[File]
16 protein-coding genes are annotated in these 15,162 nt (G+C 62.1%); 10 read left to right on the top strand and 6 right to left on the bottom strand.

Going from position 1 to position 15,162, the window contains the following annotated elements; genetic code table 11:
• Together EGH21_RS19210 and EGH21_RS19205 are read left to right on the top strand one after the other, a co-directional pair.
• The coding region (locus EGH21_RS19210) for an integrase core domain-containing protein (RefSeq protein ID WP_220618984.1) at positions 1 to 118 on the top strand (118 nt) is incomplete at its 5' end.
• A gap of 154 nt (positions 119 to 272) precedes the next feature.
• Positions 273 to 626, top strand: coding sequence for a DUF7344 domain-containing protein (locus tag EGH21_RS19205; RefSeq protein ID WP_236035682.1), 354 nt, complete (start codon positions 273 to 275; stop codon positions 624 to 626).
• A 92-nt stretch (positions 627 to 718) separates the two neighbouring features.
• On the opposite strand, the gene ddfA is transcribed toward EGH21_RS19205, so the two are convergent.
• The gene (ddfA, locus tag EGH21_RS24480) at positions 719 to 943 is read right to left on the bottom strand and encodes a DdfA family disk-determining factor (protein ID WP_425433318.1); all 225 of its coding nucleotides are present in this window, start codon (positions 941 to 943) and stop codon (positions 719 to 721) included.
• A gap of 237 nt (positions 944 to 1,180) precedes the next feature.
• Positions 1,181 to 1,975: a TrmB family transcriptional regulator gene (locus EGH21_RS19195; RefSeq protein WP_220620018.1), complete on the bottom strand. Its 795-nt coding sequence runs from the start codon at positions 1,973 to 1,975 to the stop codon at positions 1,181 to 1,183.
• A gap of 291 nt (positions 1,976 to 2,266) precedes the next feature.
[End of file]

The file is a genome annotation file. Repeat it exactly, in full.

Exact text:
16 protein-coding genes are annotated in these 15,162 nt (G+C 62.1%); 10 read left to right on the top strand and 6 right to left on the bottom strand.

Going from position 1 to position 15,162, the window contains the following annotated elements; genetic code table 11:
• Together EGH21_RS19210 and EGH21_RS19205 are read left to right on the top strand one after the other, a co-directional pair.
• The coding region (locus EGH21_RS19210) for an integrase core domain-containing protein (RefSeq protein ID WP_220618984.1) at positions 1 to 118 on the top strand (118 nt) is incomplete at its 5' end.
• A gap of 154 nt (positions 119 to 272) precedes the next feature.
• Positions 273 to 626, top strand: coding sequence for a DUF7344 domain-containing protein (locus tag EGH21_RS19205; RefSeq protein ID WP_236035682.1), 354 nt, complete (start codon positions 273 to 275; stop codon positions 624 to 626).
• A 92-nt stretch (positions 627 to 718) separates the two neighbouring features.
• On the opposite strand, the gene ddfA is transcribed toward EGH21_RS19205, so the two are convergent.
• The gene (ddfA, locus tag EGH21_RS24480) at positions 719 to 943 is read right to left on the bottom strand and encodes a DdfA family disk-determining factor (protein ID WP_425433318.1); all 225 of its coding nucleotides are present in this window, start codon (positions 941 to 943) and stop codon (positions 719 to 721) included.
• A gap of 237 nt (positions 944 to 1,180) precedes the next feature.
• Positions 1,181 to 1,975: a TrmB family transcriptional regulator gene (locus EGH21_RS19195; RefSeq protein WP_220620018.1), complete on the bottom strand. Its 795-nt coding sequence runs from the start codon at positions 1,973 to 1,975 to the stop codon at positions 1,181 to 1,183.
• A gap of 291 nt (positions 1,976 to 2,266) precedes the next feature.